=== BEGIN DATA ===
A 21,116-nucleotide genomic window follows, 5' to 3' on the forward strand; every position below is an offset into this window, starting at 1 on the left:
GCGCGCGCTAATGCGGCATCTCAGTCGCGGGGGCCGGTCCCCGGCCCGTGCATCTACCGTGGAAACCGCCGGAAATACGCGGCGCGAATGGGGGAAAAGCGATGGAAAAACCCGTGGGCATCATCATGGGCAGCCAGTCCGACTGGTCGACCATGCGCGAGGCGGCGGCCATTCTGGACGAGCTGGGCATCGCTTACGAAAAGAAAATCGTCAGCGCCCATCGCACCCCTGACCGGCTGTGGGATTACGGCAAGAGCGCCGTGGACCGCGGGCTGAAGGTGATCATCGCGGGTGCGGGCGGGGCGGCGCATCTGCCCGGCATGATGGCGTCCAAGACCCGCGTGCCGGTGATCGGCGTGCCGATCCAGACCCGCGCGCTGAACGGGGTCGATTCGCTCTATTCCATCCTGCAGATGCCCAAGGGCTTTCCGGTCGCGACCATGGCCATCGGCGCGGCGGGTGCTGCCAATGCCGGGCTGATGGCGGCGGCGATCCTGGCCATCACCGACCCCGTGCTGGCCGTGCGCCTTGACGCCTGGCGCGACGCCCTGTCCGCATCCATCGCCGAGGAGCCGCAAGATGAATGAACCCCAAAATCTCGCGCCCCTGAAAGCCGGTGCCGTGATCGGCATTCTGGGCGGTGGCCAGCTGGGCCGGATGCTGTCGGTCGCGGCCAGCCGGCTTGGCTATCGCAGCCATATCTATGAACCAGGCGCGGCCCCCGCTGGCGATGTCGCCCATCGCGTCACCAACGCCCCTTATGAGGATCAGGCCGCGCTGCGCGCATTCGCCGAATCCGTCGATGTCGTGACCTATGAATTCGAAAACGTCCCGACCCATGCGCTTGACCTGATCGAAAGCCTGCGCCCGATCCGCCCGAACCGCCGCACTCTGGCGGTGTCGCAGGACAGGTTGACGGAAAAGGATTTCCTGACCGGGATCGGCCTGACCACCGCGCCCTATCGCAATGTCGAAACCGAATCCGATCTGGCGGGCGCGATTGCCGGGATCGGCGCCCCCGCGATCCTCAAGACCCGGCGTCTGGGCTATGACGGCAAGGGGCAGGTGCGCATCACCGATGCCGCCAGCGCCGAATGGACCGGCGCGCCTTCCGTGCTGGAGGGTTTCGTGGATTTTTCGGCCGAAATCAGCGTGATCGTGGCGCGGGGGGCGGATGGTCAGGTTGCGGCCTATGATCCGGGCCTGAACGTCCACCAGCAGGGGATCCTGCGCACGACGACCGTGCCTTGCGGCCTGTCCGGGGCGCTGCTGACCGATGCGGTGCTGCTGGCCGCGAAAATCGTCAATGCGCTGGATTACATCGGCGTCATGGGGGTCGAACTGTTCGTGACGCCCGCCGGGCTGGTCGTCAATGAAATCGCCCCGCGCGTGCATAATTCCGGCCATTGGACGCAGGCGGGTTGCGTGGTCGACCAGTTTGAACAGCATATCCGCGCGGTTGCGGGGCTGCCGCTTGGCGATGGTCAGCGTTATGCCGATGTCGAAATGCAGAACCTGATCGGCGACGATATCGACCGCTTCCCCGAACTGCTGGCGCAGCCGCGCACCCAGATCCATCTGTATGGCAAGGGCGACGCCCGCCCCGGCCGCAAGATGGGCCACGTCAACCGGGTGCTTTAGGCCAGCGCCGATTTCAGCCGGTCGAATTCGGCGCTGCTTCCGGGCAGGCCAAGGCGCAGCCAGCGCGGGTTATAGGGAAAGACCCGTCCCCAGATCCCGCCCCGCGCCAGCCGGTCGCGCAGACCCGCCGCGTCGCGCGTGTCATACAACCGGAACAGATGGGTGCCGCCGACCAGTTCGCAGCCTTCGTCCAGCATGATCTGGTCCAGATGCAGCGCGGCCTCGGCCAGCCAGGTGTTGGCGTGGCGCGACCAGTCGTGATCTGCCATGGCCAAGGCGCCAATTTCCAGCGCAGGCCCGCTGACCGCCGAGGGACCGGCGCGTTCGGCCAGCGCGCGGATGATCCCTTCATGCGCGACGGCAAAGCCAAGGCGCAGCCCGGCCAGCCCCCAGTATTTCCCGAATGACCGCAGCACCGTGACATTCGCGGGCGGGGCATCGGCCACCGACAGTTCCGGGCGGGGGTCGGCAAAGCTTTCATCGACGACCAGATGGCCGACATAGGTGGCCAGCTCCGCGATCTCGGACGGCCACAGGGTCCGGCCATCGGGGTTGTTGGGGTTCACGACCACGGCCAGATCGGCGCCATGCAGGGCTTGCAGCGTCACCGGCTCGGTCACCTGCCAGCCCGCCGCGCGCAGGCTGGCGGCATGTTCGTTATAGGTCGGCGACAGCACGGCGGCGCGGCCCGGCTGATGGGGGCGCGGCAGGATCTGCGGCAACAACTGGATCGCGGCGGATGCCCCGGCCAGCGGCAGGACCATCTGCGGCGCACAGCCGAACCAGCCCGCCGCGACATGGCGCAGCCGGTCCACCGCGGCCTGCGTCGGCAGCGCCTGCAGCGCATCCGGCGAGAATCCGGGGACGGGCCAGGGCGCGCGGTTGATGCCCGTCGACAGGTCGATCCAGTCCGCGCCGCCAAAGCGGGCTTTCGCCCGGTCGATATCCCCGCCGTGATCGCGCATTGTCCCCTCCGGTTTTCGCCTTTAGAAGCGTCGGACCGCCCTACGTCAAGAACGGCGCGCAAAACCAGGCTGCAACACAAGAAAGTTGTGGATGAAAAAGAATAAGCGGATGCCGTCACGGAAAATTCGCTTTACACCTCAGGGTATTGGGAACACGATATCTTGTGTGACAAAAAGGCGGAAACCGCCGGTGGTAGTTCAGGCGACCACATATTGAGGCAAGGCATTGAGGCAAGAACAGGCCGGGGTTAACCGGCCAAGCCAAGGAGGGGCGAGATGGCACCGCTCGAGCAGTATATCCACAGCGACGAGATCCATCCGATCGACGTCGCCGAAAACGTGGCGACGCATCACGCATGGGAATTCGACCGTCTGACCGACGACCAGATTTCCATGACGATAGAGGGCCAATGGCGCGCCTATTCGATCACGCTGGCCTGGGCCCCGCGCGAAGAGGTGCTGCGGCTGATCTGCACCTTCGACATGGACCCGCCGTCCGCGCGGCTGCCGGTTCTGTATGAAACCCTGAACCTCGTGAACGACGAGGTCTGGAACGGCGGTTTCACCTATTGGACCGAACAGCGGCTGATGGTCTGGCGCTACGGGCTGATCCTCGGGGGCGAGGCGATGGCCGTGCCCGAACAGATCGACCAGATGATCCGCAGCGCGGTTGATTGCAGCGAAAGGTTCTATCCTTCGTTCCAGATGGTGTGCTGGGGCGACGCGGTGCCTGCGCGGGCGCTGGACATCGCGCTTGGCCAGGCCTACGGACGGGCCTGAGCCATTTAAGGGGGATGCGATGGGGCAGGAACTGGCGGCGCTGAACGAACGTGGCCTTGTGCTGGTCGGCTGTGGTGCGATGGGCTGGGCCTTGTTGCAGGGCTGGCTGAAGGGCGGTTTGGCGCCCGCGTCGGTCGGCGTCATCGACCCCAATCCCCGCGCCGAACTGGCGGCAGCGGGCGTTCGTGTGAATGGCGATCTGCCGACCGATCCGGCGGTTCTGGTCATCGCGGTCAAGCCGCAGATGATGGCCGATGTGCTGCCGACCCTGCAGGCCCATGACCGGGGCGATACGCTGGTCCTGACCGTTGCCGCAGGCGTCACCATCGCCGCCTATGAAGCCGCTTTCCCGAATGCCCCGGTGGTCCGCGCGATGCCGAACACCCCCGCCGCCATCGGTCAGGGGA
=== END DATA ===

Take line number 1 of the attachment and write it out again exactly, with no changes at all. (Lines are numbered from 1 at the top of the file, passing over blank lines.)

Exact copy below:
A 21,116-nucleotide genomic window follows, 5' to 3' on the forward strand; every position below is an offset into this window, starting at 1 on the left: